I have heard stories and witnessed scenes concerning the treatment and disposal of Greyhounds which I find disturbing. I have become a voice for this wonderful breed. I personally have rescued several animals whose stories I would like to share.
Haze was a seven year old male I found at Race the Wind Greyhound Park in Wichita. He had lived in a crate for all of his seven years. The dog crates were stacked together in a cement structure with only a few tandem windows and no human contact except when he had short breaks each day to relieve himself. After his racing career ended at age 4, his next three years were prison-like. Even though adoptions efforts are made for retired Greyhounds, it difficult to find homes for any of them. An older dog is even harder to place. I was looking for a new pet to keep my female Whippet company. After looking at the female hounds available for adoption at RWG, I found there just wasn’t a ‘connection’ to any of them. At last, the adopter said they had one male that had been overlooked many times because of his age. Haze walked over to me very calmly and placed his head in my open hand, looked up and I was hooked. He was an old soul full of gratitude. He spent his last years on a farm where had acres to run in the sun, a playmate who could almost keep up with him and a chair he could curl up in a night.
Mia came to me through KCREGAP (Kansas City Retired Greyhound as Pets). She was given to this agency because her right hind leg had been broken in an accident at a training facility. It is common for this leg to be overstressed and broken during training. When she arrived, her leg was taped to a broken pool cue and had apparently been this way for a week after the accident happened. The vet used by KCREGAP said the fusion of the misaligned bone had already taken place; there was no way to save the leg. I cannot imagine the pain and suffering this animal endured because of carelessness of the trainers. I am grateful that KCREGAP members were able to stabilize her condition and trusted that I could provide a home for this special needs dog. The withered leg finally had to be amputated. Mia is now like a kangaroo with an unmistakable hip-hop to her three-legged gait. She loves to cuddle and is quite the Diva. She can, however, still outrun even the fastest dogs at the dog park (except her sister Abbie, below).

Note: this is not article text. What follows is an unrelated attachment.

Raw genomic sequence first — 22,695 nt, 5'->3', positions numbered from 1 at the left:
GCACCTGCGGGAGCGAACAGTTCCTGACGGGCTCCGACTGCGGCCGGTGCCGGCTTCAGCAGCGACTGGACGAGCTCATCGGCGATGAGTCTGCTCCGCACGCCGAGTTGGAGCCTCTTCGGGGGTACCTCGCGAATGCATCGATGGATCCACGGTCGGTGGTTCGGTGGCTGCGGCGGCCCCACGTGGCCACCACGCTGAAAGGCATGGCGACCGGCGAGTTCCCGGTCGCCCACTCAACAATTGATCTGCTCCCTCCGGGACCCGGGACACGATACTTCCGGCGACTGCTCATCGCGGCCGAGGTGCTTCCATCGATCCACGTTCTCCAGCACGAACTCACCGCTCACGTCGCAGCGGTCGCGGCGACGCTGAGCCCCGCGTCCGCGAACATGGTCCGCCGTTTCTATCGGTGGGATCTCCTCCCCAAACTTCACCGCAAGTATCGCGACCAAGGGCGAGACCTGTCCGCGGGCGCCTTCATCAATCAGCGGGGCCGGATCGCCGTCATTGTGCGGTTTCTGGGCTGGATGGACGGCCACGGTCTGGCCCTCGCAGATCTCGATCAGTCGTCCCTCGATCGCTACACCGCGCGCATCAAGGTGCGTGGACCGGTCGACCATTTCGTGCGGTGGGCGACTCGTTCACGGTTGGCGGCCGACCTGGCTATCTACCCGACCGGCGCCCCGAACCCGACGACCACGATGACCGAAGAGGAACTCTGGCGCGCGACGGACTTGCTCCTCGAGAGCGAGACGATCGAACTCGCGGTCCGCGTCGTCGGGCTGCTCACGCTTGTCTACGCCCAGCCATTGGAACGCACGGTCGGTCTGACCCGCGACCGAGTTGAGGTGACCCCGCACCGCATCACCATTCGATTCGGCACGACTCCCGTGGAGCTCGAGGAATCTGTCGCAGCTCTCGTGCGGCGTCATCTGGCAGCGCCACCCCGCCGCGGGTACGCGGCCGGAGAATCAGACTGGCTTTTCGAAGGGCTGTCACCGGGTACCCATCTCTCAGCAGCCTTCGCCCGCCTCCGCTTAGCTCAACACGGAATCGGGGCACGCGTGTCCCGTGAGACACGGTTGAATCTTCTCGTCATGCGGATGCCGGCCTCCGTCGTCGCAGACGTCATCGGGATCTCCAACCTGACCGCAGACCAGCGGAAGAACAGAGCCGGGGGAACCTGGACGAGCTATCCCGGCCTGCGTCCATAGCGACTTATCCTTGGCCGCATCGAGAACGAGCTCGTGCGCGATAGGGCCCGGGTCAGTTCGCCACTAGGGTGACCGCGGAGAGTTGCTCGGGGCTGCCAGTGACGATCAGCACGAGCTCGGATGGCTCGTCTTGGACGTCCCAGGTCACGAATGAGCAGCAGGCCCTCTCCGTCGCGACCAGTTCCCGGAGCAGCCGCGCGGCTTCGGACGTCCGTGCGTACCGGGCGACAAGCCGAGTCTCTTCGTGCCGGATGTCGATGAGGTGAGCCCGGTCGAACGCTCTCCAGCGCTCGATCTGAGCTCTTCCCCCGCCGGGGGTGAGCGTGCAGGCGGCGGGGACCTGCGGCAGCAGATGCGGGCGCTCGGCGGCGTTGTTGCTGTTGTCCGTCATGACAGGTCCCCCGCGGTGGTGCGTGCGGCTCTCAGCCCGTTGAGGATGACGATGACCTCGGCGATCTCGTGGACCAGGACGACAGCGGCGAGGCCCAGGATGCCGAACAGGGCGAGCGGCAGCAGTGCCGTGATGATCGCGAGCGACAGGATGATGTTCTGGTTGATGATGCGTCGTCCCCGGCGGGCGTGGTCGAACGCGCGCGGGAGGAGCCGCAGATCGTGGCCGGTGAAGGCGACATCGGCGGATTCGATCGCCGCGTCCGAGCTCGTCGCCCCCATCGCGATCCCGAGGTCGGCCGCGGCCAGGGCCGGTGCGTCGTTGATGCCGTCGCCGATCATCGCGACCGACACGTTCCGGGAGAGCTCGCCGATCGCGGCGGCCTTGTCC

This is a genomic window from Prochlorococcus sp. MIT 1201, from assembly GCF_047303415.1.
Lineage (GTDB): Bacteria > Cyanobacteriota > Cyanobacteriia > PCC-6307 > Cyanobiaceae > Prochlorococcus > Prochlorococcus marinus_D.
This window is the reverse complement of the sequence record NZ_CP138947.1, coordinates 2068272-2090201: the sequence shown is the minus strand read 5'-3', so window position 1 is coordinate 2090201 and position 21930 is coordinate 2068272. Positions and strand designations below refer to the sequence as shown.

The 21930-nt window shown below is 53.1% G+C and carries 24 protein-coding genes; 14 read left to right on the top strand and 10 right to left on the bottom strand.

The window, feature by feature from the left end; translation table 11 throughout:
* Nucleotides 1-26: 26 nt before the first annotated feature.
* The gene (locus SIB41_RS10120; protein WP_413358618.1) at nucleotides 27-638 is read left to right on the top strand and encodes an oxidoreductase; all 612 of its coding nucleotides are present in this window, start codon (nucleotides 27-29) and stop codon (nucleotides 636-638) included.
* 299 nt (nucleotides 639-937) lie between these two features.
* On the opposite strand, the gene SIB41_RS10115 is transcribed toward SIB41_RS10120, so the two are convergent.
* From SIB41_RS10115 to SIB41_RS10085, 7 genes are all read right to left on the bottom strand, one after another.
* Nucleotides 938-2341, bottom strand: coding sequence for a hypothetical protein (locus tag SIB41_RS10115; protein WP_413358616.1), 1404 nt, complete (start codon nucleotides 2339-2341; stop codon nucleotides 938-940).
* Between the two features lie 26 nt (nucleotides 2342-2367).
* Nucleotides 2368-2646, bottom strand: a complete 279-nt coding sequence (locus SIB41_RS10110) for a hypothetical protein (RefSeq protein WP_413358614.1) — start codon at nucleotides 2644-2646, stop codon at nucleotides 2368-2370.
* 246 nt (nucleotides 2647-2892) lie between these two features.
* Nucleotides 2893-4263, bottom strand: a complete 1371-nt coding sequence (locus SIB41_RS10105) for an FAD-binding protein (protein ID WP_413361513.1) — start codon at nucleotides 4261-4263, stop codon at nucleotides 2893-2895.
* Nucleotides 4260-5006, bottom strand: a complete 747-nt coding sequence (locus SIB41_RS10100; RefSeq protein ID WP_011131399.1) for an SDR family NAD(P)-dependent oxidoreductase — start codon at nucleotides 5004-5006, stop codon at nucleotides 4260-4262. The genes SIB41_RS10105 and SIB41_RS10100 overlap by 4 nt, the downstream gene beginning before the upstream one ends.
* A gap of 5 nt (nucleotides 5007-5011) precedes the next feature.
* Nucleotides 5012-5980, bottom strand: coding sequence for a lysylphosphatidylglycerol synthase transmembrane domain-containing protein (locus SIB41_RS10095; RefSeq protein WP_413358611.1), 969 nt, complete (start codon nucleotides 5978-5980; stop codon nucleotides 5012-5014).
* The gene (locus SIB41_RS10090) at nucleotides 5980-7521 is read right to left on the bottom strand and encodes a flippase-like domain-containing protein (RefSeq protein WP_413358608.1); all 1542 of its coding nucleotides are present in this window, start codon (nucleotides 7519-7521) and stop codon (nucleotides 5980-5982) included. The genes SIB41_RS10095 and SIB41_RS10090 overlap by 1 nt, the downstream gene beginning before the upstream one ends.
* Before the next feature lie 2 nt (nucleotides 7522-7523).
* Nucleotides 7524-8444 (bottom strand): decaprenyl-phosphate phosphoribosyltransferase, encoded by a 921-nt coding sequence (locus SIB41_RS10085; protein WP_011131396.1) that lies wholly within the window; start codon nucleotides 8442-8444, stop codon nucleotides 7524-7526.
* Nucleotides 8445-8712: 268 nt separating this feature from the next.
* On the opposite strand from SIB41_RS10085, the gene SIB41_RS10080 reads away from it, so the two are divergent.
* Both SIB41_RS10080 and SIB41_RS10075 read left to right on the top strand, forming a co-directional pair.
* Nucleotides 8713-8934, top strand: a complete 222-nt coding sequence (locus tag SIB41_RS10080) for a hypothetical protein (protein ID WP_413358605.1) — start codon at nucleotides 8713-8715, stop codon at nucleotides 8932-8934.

A friend came across an entry on the local dog park web site and showed it to me. A woman had taken in a greyhound for a specific reason: the dog was going to be used by a rancher to hunt and kill coyotes. These dogs are often starved to intensify their already strong prey drive to accomplish this task. Abbie had already been used for three years as a racer and deserved better than that. The woman had seen pictures of Mia on the website and wondered if her owner (me) might be able to take in another Greyhound. Since the woman was local, Mia and I went to see Abbie. She immediately began bouncing up and down, zoomed and play bowed – behaviors that the woman had never seen the dog display before. She moves with such a grace and beauty and zeal while she is zipping around the dog park. She is my 35 mile-per-hour couch potato.
I would like to take this opportunity to ask anyone wanting a loyal, low maintenance and somewhat goofy friend, to adopt a greyhound. It looks like racing is here to stay but there can be a much better ending for these exquisite pets than to be left in kennels, to be physically mistreated or starved as hunters. I make an appeal: Adopt a Greyhound Today! You will be loved forever.
By: Lori Rose